LOS ANGELES (FWAA) _ Los Angeles Times award-winning sportswriter Chris Dufresne will be honored posthumously when he receives the Bert McGrane Award tonight during the annual FWAA Past Presidents Dinner in Santa Monica. His wife Sheila will accept for him in an event hosted by the National Football Foundation (NFF) and presented by the Rose Bowl Legacy Foundation.
The McGrane Award is the FWAA' highest honor and goes to a member who has made great contributions to the FWAA and to college football. It is the association's Hall of Fame and the recipient is recognized at the College Football Hall of Fame in Atlanta. McGrane was the association's first executive director in the early 1940s until 1973.
Dufresne passed away in May, 2020, at the age of 62 from complications surrounding melanoma. He worked 35 years as a sportswriter at the Times after starting in the loading docks of the paper right out of high school in 1976 delivering the paper in which he later starred as a columnist.
Dufresne was one of the most respected columnists in the country, which extended to his writing in golf and the Olympics, and was well liked by other media. Even when his opinions ruffled feathers of those he covered, and they often did, those opinions were always well informed and balanced.
"In 50 years in the business, I have never met anyone who had as much talent as Chris and as small or less visible of an ego," said 1999 FWAA President Mark Blaudschun, formerly of the Boston Globe, who helped form the The Media Guides (TMG) in 2015 when Chris retired from the Times.
Chris initially covered the USFL and the NFL at the Times before he went on the college beat in the mid 1990s. The Times switched him when the Raiders and Rams left town. His weekly "Rankman" Column became a must-read for college football and basketball fans. Nobody covered college football better on the West Coast or anywhere really than Chris, who was pretty modest in discussing his talent.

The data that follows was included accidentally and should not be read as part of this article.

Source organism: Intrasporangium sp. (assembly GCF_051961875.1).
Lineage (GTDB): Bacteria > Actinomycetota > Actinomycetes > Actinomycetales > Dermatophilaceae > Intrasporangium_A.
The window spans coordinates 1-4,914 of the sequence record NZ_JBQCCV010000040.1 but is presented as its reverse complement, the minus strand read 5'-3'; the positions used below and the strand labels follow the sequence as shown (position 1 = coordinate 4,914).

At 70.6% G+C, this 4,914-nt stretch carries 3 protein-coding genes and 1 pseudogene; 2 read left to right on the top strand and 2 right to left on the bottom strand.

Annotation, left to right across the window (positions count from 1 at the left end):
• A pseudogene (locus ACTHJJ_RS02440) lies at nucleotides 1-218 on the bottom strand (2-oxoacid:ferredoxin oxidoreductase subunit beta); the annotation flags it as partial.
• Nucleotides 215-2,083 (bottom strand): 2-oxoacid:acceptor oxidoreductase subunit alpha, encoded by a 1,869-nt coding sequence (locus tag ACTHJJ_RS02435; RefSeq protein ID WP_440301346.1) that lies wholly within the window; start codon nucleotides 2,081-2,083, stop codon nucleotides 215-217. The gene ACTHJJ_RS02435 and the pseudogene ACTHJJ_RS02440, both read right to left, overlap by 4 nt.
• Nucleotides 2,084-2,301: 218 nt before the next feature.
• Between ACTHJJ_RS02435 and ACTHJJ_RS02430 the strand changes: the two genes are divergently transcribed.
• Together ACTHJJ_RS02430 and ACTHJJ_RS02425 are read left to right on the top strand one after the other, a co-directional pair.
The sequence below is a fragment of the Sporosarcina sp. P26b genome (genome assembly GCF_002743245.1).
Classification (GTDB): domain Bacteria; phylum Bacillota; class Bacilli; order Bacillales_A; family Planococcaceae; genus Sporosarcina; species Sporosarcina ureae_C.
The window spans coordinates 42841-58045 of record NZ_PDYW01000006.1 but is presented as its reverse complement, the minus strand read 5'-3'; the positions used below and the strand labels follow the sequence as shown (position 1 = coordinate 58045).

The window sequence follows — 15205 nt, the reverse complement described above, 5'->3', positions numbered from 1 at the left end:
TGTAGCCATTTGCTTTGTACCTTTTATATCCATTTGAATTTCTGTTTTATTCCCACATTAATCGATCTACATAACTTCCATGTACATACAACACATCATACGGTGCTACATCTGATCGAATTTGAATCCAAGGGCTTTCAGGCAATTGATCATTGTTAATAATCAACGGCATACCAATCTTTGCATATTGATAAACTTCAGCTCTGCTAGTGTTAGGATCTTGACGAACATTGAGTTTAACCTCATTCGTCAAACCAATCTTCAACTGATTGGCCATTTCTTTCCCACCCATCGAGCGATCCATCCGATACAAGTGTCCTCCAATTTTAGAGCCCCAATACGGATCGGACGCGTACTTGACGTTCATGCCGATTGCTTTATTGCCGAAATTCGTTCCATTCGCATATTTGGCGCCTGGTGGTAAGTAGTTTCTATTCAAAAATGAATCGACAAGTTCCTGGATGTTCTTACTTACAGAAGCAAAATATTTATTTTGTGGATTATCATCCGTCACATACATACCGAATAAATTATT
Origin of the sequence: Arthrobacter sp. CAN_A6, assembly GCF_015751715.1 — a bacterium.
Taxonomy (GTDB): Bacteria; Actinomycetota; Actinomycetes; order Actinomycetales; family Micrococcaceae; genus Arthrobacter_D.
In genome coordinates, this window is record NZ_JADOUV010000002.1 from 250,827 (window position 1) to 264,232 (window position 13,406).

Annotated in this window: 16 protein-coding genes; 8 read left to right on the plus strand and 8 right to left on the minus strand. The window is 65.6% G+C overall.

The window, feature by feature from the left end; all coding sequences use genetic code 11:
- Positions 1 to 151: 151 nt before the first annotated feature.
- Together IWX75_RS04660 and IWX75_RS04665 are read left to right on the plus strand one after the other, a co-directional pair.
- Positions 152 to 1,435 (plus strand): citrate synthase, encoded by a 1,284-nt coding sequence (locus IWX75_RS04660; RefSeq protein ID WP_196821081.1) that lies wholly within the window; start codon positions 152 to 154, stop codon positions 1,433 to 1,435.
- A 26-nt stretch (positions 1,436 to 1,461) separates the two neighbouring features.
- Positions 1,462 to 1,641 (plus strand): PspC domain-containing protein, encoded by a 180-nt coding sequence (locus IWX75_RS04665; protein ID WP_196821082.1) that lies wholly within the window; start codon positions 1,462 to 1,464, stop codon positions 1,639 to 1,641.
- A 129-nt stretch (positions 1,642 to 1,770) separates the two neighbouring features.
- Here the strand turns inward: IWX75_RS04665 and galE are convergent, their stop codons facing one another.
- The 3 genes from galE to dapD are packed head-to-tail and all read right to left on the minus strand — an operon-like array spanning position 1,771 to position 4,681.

He once said rather tongue-in-check in the Times: "My competitive advantage was that my alma mater, Cal State Fullerton, dropped football years ago, meaning I had no pigskin in the game. College football is fundamentally rooted in where you went to school, so it was great to be Judge Judy. I never cared who won_unless it meant a bowl trip to New Orleans instead of Detroit."
Tony Barnhart, longtime Atlanta Journal-Constitution writer, FWAA Past President (1998) and another member of TMG: "At his core, Chris Dufresne was one of the rarest of breeds. He was an unapologetic newspaperman who literally grew up on the loading dock of the Los Angeles Times. He took his craft and his life with Sheila and the boys seriously but never took himself seriously. And regardless of where our merry group of vagabonds were located--on a golf course, a vineyard or watching the sun as it set on the San Gabriel Mountains--he always made us laugh. Man, he made us laugh. I miss his laughter the most."
Herb Gould, formerly of the Chicago Sun-Times, a third spoke of TMG, added: "The thing I loved about Chris, the thing I miss about Chris, is that we were kindred spirits. We both were fascinated by sports in the same way. Serious but not too serious. He kind of approached everything that way, and I did too. That made him a perfect sounding board. To this day, I find myself thinking, 'What would Chris think about this?' And, 'Oh, Chris would really enjoy that.' He had a special quality. He had a way of making everyone around him feel special."
Dufresne served as FWAA President in 2013 and was named FWAA Beat Writer of the Year in 2015. He claimed numerous FWAA Awards in the association's Annual Best Writing Contest. In 2011, he was named California Sportswriter of the Year by the National Sportscasters and Sportswriters Association.
"While I didn’t always love what he had to say about me or my program, I respected his opinion and his balanced approach,” said Rick Neuheisel, who was head football coach at Colorado, Washington and UCLA and is now in the media ranks. “It was clear that he loved the game and worked hard to understand its nuances. As a coach, that’s all you can ask for from a journalist.”
In the FWAA, he was one of the rock stars.
"It took awhile to get Chris to become FWAA President," recalled Executive Director Steve Richardson, "but he was super when he decided to do it. He was too busy with his family early on. I could appreciate that. Eventually his sons grew up though. And we got him to become President. He, of course, handled that job as he did everything else in his life with his usual aplomb."
Founded in 1941, the Football Writers Association of America consists of journalists, broadcasters, publicists, photographers and key executives in all areas of college football. The FWAA works to govern media access and gameday operations while presenting awards and honors, including an annual All-America team. For more information about the FWAA and its programs and initiatives, contact Executive Director Steve Richardson at 214-870-6516 or email@example.com.